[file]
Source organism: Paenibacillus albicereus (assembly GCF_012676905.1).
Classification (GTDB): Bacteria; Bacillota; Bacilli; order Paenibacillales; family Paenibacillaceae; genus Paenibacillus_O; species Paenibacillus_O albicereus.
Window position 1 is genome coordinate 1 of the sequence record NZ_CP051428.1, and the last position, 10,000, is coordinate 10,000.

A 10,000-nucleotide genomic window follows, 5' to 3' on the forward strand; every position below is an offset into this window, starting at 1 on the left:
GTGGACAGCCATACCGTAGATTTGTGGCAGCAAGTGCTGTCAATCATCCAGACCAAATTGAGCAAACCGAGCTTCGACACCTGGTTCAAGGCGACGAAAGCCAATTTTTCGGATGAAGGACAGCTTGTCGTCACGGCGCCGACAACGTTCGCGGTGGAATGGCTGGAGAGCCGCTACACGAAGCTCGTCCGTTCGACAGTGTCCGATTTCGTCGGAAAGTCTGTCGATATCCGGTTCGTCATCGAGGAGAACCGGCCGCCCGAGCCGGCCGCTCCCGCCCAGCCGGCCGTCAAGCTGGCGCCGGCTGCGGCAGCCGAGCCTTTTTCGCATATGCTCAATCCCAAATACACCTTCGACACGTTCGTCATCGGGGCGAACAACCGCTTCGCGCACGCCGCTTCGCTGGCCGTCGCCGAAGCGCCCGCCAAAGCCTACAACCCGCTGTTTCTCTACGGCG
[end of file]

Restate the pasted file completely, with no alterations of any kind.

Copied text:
Source organism: Paenibacillus albicereus (assembly GCF_012676905.1).
Classification (GTDB): Bacteria; Bacillota; Bacilli; order Paenibacillales; family Paenibacillaceae; genus Paenibacillus_O; species Paenibacillus_O albicereus.
Window position 1 is genome coordinate 1 of the sequence record NZ_CP051428.1, and the last position, 10,000, is coordinate 10,000.

A 10,000-nucleotide genomic window follows, 5' to 3' on the forward strand; every position below is an offset into this window, starting at 1 on the left:
GTGGACAGCCATACCGTAGATTTGTGGCAGCAAGTGCTGTCAATCATCCAGACCAAATTGAGCAAACCGAGCTTCGACACCTGGTTCAAGGCGACGAAAGCCAATTTTTCGGATGAAGGACAGCTTGTCGTCACGGCGCCGACAACGTTCGCGGTGGAATGGCTGGAGAGCCGCTACACGAAGCTCGTCCGTTCGACAGTGTCCGATTTCGTCGGAAAGTCTGTCGATATCCGGTTCGTCATCGAGGAGAACCGGCCGCCCGAGCCGGCCGCTCCCGCCCAGCCGGCCGTCAAGCTGGCGCCGGCTGCGGCAGCCGAGCCTTTTTCGCATATGCTCAATCCCAAATACACCTTCGACACGTTCGTCATCGGGGCGAACAACCGCTTCGCGCACGCCGCTTCGCTGGCCGTCGCCGAAGCGCCCGCCAAAGCCTACAACCCGCTGTTTCTCTACGGCG